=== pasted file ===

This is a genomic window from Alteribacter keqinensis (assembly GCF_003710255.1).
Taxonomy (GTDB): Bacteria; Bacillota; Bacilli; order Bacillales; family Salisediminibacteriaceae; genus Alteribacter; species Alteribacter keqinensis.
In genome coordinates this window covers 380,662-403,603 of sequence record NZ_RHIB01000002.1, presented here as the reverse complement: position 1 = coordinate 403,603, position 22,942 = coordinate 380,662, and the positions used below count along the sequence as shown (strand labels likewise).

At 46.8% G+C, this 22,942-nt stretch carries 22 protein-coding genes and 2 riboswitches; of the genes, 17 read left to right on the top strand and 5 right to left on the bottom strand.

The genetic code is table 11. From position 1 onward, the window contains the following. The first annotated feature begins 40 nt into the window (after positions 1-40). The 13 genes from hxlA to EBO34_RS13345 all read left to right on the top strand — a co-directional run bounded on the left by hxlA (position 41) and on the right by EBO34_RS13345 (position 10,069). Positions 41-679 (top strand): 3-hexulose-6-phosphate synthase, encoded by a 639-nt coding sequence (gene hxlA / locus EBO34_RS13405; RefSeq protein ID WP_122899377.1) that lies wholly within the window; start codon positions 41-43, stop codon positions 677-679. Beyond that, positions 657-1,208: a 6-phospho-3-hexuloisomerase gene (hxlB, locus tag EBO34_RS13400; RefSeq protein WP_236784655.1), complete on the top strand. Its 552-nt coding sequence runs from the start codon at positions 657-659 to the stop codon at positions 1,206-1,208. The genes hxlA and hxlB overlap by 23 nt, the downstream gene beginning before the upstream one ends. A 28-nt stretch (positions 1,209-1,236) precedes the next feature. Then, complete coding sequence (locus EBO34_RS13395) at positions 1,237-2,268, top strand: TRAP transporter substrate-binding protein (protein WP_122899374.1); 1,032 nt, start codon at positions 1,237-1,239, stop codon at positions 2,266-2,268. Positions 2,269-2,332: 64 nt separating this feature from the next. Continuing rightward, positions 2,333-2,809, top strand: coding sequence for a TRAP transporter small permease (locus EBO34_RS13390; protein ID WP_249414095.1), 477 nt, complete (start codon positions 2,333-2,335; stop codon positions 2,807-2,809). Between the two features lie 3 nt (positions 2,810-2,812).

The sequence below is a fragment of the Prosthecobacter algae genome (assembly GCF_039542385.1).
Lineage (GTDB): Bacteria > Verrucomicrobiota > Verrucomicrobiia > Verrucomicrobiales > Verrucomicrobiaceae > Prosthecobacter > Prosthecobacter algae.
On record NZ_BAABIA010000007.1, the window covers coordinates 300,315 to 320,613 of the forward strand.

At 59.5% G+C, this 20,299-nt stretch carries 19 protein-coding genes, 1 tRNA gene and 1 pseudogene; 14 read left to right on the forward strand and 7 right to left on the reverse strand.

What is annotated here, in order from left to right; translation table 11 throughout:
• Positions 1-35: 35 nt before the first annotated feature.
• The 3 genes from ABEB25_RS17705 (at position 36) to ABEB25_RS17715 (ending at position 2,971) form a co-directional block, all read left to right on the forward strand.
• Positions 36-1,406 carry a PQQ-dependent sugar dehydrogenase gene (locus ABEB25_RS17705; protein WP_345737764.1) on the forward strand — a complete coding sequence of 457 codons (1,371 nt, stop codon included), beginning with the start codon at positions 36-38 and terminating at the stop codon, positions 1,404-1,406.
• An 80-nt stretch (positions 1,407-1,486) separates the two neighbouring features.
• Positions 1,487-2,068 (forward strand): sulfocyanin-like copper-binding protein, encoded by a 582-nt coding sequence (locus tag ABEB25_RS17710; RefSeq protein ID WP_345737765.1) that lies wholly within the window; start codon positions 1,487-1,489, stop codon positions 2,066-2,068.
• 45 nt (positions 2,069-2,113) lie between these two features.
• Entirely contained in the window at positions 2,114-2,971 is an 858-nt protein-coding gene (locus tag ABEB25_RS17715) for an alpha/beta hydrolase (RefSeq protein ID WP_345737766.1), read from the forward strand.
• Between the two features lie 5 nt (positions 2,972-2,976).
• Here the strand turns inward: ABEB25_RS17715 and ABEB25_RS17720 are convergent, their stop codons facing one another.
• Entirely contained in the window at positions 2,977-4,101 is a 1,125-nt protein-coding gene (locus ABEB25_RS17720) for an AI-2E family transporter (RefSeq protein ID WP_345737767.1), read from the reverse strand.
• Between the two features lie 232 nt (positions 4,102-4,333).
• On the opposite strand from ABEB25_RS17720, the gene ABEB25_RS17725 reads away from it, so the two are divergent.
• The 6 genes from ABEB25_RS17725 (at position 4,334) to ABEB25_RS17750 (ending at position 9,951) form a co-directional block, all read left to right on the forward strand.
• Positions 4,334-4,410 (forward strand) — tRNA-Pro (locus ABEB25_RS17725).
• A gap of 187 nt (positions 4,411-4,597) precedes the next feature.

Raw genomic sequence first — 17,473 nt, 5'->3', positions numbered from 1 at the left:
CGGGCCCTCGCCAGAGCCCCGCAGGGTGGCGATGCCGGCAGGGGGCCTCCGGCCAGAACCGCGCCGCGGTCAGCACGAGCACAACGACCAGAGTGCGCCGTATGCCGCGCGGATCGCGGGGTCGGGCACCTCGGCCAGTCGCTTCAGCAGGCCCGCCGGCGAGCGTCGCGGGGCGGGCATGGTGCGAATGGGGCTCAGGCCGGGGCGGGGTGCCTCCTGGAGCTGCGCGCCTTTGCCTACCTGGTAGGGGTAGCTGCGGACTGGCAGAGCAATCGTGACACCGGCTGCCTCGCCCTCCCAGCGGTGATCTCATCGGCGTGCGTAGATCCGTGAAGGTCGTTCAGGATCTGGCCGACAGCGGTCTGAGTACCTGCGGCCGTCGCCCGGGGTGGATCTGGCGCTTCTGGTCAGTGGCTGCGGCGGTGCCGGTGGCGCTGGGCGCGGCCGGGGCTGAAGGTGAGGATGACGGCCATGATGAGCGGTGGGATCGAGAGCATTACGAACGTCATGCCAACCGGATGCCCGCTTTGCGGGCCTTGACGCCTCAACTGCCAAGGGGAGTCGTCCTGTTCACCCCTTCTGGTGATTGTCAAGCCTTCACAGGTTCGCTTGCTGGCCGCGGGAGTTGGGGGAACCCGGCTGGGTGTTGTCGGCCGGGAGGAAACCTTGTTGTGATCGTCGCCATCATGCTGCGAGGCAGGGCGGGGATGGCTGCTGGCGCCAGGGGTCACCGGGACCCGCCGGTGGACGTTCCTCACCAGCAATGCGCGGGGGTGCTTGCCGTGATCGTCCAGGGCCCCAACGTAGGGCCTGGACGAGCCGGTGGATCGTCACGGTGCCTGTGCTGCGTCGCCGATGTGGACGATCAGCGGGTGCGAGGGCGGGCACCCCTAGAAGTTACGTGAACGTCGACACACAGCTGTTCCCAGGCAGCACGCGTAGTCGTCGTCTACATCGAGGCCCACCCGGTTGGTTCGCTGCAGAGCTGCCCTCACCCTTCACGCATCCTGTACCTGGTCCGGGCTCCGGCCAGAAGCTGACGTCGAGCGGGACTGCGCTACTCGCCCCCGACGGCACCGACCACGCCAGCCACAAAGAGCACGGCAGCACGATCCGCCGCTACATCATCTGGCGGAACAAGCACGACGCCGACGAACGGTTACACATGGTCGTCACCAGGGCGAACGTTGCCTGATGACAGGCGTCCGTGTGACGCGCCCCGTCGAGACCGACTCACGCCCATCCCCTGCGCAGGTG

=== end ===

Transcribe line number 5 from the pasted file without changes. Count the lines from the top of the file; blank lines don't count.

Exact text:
The genetic code is table 11. From position 1 onward, the window contains the following. The first annotated feature begins 40 nt into the window (after positions 1-40). The 13 genes from hxlA to EBO34_RS13345 all read left to right on the top strand — a co-directional run bounded on the left by hxlA (position 41) and on the right by EBO34_RS13345 (position 10,069). Positions 41-679 (top strand): 3-hexulose-6-phosphate synthase, encoded by a 639-nt coding sequence (gene hxlA / locus EBO34_RS13405; RefSeq protein ID WP_122899377.1) that lies wholly within the window; start codon positions 41-43, stop codon positions 677-679. Beyond that, positions 657-1,208: a 6-phospho-3-hexuloisomerase gene (hxlB, locus tag EBO34_RS13400; RefSeq protein WP_236784655.1), complete on the top strand. Its 552-nt coding sequence runs from the start codon at positions 657-659 to the stop codon at positions 1,206-1,208. The genes hxlA and hxlB overlap by 23 nt, the downstream gene beginning before the upstream one ends. A 28-nt stretch (positions 1,209-1,236) precedes the next feature. Then, complete coding sequence (locus EBO34_RS13395) at positions 1,237-2,268, top strand: TRAP transporter substrate-binding protein (protein WP_122899374.1); 1,032 nt, start codon at positions 1,237-1,239, stop codon at positions 2,266-2,268. Positions 2,269-2,332: 64 nt separating this feature from the next. Continuing rightward, positions 2,333-2,809, top strand: coding sequence for a TRAP transporter small permease (locus EBO34_RS13390; protein ID WP_249414095.1), 477 nt, complete (start codon positions 2,333-2,335; stop codon positions 2,807-2,809). Between the two features lie 3 nt (positions 2,810-2,812).